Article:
Exposing Ideas to the Envelope of Serendipity

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Friday, December 21, 2012

VIX FUTURES: The Harbinger of Plan B Failure

By the end of yesterday's trading session, the SKEW index revealed that risk of a sharp decline had doubled. Subsequently, Republican leaders announced the postponement of their so called "Plan B" for a House vote last evening. I've mentioned the SKEW index before, but as a quick reminder, here is the CBOE's definition:
The crash of October 1987 sensitized investors to the potential for stock market crashes and forever changed their view of S&P 500® returns. Investors now realize that S&P 500 tail risk - the risk of outlier returns two or more standard deviations below the mean - is significantly greater than under a lognormal distribution. The CBOE SKEW Index ("SKEW") is an index derived from the price of S&P 500 tail risk. Similar to VIX®, the price of S&P 500 tail risk is calculated from the prices of S&P 500 out-of-the-money options. SKEW typically ranges from 100 to 150. A SKEW value of 100 means that the perceived distribution of S&P 500 log-returns is normal, and the probability of outlier returns is therefore negligible. As SKEW rises above 100, the left tail of the S&P 500 distribution acquires more weight, and the probabilities of outlier returns become more significant. One can estimate these probabilities from the value of SKEW. Since an increase in perceived tail risk increases the relative demand for low strike puts, increases in SKEW also correspond to an overall steepening of the curve of implied volatilities, familiar to option traders as the "skew".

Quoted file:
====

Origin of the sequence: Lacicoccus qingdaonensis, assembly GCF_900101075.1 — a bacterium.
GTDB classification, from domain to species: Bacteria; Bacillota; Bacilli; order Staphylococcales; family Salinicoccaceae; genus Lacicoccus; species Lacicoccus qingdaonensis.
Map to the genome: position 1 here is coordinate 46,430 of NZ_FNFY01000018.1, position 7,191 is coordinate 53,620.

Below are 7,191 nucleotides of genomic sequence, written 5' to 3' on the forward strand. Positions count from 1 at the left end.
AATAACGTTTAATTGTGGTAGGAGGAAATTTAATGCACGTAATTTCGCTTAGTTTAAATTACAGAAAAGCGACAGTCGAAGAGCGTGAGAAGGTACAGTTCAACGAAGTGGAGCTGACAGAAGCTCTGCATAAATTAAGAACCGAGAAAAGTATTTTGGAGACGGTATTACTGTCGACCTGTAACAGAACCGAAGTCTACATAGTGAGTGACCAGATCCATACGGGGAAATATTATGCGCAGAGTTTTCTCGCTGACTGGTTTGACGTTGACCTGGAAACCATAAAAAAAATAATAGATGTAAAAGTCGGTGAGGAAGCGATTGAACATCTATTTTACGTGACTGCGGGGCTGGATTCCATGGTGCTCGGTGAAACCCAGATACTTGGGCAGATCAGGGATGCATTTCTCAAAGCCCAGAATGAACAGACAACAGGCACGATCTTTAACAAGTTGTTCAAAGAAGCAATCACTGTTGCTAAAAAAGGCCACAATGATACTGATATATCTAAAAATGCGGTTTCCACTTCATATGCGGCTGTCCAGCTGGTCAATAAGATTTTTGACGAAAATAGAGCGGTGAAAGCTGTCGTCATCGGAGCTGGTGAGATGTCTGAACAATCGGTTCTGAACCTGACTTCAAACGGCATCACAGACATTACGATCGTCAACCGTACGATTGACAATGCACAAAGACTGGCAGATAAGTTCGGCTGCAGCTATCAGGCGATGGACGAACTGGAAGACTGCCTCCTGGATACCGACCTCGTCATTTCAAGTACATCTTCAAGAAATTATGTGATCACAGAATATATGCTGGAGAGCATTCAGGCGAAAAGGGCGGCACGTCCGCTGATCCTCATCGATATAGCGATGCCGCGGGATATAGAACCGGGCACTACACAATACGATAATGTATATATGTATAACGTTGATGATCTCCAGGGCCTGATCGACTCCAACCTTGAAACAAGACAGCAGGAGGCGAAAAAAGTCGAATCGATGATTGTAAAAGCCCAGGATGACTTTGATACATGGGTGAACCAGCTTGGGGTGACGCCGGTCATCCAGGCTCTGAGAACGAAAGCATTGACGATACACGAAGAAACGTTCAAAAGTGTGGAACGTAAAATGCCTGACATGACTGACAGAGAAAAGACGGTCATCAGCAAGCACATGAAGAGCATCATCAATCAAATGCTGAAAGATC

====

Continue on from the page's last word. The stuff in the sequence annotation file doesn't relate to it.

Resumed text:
Could not help myself from borrowing  from Tim Knight's characterization of the event ... 

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